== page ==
John Odermann, Published December 18 2008
Theodore Roosevelt National Park releases elk planDICKINSON, N.D. – Theodore Roosevelt National Park released something Wednesday for which people have waited almost three years – but it wasn’t an animal.
Park officials released a plan offering four options for dealing with what is considered the overpopulation of elk in the park.
The options include:
- Having volunteers shoot the elk.
- Euthanizing the animals.
- Using sharpshooters to kill the elk (including government employees, contractors and other skilled volunteers).
- Encouraging hunting opportunities outside park boundaries.
Park officials presented the Draft Elk Management/Environmental Impact Statement after almost three years of discussion and data gathering, which often included disagreement between state and federal entities.
Sen. Byron Dorgan, D-N.D., has pushed for the use of volunteers for elk management for nearly two years and said in a news release Wednesday the EIS makes it clear that is an acceptable method.
“It is unbelievable to me that the National Park Service would even consider saddling taxpayers with a huge bill to hire federal sharpshooters to cull the elk herd and ignore the opportunity to use qualified North Dakota hunters free of charge,” he said.
Game and Fish Department Director Terry Steinwand and Wildlife Division Chief Randy Kreil said the department has not been able to fully review the 400-page document because the Park Service just gave them copies Wednesday, adding that it may be after Jan. 1 before they look at the proposal.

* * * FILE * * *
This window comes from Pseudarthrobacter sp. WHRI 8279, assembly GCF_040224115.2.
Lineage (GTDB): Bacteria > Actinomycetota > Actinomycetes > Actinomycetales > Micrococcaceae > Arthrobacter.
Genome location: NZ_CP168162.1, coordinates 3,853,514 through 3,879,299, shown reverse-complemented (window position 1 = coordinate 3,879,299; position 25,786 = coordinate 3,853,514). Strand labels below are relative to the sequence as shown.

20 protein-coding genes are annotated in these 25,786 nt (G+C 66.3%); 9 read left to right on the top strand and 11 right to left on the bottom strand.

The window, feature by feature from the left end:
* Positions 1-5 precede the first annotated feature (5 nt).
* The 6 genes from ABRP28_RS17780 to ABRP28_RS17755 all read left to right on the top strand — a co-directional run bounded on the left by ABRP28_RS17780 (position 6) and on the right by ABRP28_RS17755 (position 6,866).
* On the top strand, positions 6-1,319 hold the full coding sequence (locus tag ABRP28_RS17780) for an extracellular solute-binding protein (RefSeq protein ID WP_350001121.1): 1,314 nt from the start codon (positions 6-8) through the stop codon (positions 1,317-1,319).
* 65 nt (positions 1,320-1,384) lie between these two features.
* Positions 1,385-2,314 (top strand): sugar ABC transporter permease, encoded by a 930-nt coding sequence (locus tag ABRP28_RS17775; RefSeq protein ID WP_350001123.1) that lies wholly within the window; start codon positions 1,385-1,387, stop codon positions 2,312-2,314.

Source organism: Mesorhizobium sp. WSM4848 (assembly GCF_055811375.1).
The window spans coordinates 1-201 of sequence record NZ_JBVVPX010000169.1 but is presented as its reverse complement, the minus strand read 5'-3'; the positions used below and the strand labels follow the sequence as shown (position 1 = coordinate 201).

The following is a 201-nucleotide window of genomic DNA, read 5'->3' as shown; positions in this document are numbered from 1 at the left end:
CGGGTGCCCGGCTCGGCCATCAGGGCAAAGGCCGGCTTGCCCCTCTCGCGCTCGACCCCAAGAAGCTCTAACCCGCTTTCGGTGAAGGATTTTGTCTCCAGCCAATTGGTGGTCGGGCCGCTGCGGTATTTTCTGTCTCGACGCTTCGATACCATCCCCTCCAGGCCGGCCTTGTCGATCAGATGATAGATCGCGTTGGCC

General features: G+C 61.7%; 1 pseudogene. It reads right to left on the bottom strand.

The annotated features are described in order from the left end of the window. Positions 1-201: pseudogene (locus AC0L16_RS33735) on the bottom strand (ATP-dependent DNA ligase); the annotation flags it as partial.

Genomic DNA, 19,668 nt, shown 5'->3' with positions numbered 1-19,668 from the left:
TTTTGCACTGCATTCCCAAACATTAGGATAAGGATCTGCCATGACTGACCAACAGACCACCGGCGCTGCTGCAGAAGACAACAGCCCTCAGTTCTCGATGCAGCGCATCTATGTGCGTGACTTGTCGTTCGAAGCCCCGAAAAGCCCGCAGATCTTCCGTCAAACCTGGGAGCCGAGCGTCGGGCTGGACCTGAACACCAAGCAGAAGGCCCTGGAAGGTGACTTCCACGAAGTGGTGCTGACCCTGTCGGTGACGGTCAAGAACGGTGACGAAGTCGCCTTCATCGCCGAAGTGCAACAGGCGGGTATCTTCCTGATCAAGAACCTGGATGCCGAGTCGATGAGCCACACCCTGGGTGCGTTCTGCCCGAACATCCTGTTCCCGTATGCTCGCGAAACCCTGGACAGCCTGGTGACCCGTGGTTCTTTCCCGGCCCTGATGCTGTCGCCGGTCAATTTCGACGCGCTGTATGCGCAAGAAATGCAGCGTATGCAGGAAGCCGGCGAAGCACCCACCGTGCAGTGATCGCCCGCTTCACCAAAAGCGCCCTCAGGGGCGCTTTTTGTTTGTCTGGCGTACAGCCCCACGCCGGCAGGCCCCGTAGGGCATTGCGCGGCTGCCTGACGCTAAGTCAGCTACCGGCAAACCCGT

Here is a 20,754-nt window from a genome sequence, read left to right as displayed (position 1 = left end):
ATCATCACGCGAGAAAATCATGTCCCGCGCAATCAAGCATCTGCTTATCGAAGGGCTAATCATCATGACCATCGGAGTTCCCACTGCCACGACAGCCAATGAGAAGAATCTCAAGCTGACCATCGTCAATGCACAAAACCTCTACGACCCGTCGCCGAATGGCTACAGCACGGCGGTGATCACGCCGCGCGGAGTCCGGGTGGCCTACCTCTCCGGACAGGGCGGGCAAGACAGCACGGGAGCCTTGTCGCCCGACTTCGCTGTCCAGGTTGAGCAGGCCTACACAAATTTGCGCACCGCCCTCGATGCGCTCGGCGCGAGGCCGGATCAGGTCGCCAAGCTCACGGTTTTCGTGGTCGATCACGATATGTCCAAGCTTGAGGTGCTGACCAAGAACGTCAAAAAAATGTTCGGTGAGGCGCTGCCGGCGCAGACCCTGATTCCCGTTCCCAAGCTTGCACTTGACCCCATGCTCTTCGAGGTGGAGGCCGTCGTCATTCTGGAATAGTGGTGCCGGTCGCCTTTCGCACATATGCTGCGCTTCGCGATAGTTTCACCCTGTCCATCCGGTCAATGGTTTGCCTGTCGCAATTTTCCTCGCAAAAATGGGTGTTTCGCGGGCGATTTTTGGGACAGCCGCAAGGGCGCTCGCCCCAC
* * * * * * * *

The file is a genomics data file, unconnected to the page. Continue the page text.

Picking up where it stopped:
Game and Fish was part of the initial EIS process, but removed itself last year because it felt the Park Service was not taking its suggestions seriously, Steinwand said, but has since re-engaged in the process.
Steinwand said if the EIS, upon review, is how it was described to them in November, he will be disappointed.
“We’ve never said that one single technique or one single option is what it’s going to take,” Steinwand said. “It’s probably going to take a number of options, two or more, but we wanted certified volunteers from the public to be a part of that.”
Though the target population is 400, because of the possible reproduction rate, the herd could be trimmed to about 200, Naylor said.
“Our goal is to manipulate the population as little as possible,” she said. “If we do something that’s major, we would like to just do it once and then take the population to a level where we don’t have to do much to maintain it there.”
Naylor said no option is favored above another.
“Because we want to encourage public input on the alternatives presented, we are not going to select a preferred alternative until after the public comment period,” Naylor said.
Public meetings are not yet scheduled, but Naylor said there will be meetings in Bismarck, Dickinson, Fargo and Medora during the comment period, which runs through March 19.
The elk, a species native to North Dakota, was wiped out by overhunting, and the park reintroduced 47 of the animals in 1985.
With no natural predators and an abundance of food in the park, the elk population expanded to about 900. The target population is 400.
The park transported the elk to other federal, state and tribal land to manage the population in the past. However, the park stopped the practice because of concerns over spreading chronic wasting disease, a neurological disease.
The Dickinson (N.D.) Press and The Forum are both owned by Forum Communications Co.